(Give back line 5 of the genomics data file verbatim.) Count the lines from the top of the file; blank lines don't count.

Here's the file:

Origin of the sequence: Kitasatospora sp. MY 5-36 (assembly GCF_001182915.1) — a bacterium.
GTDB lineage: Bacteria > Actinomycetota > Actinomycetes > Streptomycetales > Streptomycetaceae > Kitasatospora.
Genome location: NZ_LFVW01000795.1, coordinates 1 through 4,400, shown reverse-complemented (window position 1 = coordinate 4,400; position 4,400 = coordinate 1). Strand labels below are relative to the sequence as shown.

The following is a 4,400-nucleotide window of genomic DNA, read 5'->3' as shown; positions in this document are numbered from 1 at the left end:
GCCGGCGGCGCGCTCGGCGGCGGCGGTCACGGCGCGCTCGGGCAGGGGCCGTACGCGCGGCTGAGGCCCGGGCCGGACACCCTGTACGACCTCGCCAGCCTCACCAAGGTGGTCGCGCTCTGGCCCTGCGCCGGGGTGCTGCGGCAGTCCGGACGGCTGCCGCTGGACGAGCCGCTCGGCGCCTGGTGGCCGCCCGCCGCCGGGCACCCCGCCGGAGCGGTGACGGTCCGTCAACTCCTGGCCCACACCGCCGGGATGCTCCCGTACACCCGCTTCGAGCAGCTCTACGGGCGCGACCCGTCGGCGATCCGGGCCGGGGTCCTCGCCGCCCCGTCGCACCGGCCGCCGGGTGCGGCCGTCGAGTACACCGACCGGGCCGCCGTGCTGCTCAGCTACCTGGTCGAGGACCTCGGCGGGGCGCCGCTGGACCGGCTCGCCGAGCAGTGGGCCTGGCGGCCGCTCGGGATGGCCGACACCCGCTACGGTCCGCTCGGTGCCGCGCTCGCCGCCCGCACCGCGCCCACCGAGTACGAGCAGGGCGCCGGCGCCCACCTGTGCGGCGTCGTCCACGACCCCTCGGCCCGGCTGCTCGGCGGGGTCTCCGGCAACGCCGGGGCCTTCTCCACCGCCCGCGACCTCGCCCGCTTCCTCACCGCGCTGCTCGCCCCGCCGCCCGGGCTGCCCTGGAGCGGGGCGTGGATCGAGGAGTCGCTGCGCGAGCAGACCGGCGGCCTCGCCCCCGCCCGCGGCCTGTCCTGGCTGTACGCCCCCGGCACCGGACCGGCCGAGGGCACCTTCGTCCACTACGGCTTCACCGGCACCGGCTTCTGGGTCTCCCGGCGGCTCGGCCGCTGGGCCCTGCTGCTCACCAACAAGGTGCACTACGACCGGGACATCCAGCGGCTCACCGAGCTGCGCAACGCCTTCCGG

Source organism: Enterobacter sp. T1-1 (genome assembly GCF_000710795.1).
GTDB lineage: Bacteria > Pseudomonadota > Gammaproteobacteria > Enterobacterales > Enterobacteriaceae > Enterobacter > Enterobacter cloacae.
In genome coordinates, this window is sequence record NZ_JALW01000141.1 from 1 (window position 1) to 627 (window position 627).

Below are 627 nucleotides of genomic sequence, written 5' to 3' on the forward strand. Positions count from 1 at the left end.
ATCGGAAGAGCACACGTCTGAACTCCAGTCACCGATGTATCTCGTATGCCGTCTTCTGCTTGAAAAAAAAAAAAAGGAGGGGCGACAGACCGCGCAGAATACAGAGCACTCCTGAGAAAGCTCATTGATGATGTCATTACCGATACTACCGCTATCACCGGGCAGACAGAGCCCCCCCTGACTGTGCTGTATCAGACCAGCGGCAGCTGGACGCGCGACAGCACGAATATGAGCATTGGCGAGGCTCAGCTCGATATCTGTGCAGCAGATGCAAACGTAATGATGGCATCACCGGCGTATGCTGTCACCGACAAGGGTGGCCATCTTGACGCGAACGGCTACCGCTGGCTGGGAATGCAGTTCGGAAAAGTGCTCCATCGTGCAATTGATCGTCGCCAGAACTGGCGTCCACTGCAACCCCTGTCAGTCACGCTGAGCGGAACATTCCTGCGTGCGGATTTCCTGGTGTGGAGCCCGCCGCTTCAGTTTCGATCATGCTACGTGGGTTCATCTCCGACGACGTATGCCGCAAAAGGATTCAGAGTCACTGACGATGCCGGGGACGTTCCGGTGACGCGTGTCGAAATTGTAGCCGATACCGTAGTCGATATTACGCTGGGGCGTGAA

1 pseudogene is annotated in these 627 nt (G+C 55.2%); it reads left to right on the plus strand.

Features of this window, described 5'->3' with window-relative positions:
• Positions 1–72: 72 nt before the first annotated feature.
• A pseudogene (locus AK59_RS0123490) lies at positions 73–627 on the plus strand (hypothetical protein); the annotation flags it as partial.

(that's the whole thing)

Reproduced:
GCCGGCGGCGCGCTCGGCGGCGGCGGTCACGGCGCGCTCGGGCAGGGGCCGTACGCGCGGCTGAGGCCCGGGCCGGACACCCTGTACGACCTCGCCAGCCTCACCAAGGTGGTCGCGCTCTGGCCCTGCGCCGGGGTGCTGCGGCAGTCCGGACGGCTGCCGCTGGACGAGCCGCTCGGCGCCTGGTGGCCGCCCGCCGCCGGGCACCCCGCCGGAGCGGTGACGGTCCGTCAACTCCTGGCCCACACCGCCGGGATGCTCCCGTACACCCGCTTCGAGCAGCTCTACGGGCGCGACCCGTCGGCGATCCGGGCCGGGGTCCTCGCCGCCCCGTCGCACCGGCCGCCGGGTGCGGCCGTCGAGTACACCGACCGGGCCGCCGTGCTGCTCAGCTACCTGGTCGAGGACCTCGGCGGGGCGCCGCTGGACCGGCTCGCCGAGCAGTGGGCCTGGCGGCCGCTCGGGATGGCCGACACCCGCTACGGTCCGCTCGGTGCCGCGCTCGCCGCCCGCACCGCGCCCACCGAGTACGAGCAGGGCGCCGGCGCCCACCTGTGCGGCGTCGTCCACGACCCCTCGGCCCGGCTGCTCGGCGGGGTCTCCGGCAACGCCGGGGCCTTCTCCACCGCCCGCGACCTCGCCCGCTTCCTCACCGCGCTGCTCGCCCCGCCGCCCGGGCTGCCCTGGAGCGGGGCGTGGATCGAGGAGTCGCTGCGCGAGCAGACCGGCGGCCTCGCCCCCGCCCGCGGCCTGTCCTGGCTGTACGCCCCCGGCACCGGACCGGCCGAGGGCACCTTCGTCCACTACGGCTTCACCGGCACCGGCTTCTGGGTCTCCCGGCGGCTCGGCCGCTGGGCCCTGCTGCTCACCAACAAGGTGCACTACGACCGGGACATCCAGCGGCTCACCGAGCTGCGCAACGCCTTCCGG